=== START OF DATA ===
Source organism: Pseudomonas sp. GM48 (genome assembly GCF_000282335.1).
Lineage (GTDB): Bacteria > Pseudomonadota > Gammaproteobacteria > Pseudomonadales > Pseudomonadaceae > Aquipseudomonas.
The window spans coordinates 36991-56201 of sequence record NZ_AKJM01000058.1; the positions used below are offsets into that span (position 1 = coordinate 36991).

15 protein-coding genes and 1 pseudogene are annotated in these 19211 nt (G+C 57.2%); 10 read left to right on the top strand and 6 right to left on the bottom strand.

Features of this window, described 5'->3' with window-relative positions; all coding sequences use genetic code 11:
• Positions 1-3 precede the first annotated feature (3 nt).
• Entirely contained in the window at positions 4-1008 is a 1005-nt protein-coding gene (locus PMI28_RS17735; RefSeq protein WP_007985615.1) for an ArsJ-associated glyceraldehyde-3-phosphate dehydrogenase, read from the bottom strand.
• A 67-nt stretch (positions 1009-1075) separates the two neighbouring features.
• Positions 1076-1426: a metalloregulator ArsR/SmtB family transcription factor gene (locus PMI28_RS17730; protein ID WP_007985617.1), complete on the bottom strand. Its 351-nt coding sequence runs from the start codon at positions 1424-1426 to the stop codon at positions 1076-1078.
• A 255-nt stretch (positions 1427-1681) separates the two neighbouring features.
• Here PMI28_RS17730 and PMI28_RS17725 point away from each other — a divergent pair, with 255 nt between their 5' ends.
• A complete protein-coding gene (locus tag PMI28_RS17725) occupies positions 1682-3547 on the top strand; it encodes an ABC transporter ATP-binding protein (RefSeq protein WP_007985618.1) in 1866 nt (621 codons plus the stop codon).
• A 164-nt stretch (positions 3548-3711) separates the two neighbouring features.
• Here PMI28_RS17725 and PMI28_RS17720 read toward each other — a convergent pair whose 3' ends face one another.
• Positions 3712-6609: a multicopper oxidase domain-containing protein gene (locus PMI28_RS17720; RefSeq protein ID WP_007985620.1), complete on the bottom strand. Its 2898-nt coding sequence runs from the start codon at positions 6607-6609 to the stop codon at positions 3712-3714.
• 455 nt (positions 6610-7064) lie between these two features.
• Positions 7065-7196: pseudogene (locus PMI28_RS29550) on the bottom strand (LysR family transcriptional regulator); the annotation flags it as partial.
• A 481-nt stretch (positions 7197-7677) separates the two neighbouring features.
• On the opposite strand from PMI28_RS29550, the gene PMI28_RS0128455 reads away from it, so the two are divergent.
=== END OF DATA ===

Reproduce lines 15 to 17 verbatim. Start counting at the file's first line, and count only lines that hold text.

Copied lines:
• Positions 3712-6609: a multicopper oxidase domain-containing protein gene (locus PMI28_RS17720; RefSeq protein ID WP_007985620.1), complete on the bottom strand. Its 2898-nt coding sequence runs from the start codon at positions 6607-6609 to the stop codon at positions 3712-3714.
• 455 nt (positions 6610-7064) lie between these two features.
• Positions 7065-7196: pseudogene (locus PMI28_RS29550) on the bottom strand (LysR family transcriptional regulator); the annotation flags it as partial.